Permanent Collection

Artist unknown

Kylix, Attic Black-figure Eye Cup

c. 520 - 500 B.C.

8 ½ in.
Museum Purchase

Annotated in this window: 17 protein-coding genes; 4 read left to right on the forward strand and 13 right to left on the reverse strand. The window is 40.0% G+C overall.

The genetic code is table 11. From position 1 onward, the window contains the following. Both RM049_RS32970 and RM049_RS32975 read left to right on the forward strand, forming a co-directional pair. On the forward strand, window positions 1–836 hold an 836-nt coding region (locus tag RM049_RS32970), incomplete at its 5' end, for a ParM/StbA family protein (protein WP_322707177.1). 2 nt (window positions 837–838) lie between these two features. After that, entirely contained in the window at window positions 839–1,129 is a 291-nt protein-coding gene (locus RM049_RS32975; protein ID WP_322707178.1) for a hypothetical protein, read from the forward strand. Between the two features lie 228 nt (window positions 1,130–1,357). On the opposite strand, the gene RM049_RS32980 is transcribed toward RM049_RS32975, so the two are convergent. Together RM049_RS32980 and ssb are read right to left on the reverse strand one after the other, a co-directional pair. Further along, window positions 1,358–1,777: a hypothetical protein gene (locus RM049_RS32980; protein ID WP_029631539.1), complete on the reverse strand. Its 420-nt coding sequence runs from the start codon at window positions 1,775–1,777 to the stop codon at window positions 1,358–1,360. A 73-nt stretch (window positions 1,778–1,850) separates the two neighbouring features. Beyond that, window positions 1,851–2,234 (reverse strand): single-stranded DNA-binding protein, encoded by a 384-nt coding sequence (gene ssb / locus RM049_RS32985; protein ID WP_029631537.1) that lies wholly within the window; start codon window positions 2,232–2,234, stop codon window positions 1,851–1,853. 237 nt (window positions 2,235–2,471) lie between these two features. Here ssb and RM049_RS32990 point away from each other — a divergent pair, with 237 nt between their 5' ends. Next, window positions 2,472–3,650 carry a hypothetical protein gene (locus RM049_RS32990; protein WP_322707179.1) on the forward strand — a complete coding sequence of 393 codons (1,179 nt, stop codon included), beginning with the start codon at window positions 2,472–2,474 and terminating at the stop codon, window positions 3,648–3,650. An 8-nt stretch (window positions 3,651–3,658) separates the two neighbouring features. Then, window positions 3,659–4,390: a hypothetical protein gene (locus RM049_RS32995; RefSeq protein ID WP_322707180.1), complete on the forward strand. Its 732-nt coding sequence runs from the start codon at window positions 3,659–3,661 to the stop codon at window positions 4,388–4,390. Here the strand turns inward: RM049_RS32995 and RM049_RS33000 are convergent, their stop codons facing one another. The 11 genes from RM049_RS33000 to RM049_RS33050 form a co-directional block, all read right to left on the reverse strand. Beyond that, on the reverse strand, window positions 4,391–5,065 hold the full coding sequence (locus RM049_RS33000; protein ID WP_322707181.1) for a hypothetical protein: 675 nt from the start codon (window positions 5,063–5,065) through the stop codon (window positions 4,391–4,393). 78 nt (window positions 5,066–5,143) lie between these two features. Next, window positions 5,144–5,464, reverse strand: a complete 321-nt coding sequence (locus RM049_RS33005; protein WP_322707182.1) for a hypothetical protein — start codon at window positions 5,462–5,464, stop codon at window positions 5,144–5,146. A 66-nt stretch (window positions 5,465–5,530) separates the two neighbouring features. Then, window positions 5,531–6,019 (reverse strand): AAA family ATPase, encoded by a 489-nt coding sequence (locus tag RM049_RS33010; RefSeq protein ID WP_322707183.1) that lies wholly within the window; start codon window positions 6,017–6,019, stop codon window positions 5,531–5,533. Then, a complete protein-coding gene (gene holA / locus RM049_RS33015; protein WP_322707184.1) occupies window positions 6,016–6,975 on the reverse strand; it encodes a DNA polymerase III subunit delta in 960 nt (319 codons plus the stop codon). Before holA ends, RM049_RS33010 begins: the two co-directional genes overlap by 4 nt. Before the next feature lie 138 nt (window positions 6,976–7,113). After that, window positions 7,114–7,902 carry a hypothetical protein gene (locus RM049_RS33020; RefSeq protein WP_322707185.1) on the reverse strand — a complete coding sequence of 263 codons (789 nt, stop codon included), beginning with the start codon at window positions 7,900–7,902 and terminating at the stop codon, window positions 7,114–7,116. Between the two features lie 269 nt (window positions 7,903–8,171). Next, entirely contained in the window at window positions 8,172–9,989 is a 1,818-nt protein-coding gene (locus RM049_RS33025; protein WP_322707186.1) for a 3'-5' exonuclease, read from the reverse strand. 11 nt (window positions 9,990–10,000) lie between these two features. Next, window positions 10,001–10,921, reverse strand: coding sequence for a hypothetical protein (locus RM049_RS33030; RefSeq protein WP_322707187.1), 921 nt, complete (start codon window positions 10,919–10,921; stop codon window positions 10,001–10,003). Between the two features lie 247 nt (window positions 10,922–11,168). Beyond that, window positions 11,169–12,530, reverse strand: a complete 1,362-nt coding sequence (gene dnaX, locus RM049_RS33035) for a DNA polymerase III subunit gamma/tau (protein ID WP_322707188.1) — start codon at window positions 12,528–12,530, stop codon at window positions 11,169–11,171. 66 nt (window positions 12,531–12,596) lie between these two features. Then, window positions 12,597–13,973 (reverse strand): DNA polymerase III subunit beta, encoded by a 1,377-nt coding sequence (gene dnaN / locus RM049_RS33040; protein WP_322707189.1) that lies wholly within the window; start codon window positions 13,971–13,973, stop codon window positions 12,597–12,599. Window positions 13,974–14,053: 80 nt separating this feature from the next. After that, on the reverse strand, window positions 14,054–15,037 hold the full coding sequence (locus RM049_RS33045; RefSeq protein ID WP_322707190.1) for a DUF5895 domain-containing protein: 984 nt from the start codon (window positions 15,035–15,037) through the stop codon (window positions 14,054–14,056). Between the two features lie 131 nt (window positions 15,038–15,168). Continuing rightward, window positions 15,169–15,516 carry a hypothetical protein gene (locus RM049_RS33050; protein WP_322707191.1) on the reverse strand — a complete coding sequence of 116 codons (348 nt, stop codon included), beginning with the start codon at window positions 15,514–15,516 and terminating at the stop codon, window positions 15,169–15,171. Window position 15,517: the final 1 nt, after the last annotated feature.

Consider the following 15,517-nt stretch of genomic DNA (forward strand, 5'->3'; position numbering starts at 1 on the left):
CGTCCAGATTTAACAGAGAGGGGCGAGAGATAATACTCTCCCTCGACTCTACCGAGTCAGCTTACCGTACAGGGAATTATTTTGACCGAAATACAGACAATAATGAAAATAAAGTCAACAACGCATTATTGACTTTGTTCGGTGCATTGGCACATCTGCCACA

This kylix, or drinking cup, is one of about 30 vessels traditionally classified as the Group of Courting Cups. They are all eyecups of consistent shape, typified by a shallow bowl, plain lip, and a short, splayed foot. Appearing on both sides of the kylix, the eyes become part of a face when the cup is tipped to drink; the handles mimic ears, and the foot, a nose. The eyes may be merely a decorative element or may be an attempt to ward off evil and bad fortune. Also depicted on this kylix is a male youth riding a hippalektryon, a mythical creature that is half horse and half rooster. Most hybrid creatures seem to have been introduced to Greek culture from the East, but the hippalektryon has no known prototype. The animal appears regularly on Attic vases from 550 through 500 B.C., but is scarcely mentioned by Greek writers of the day.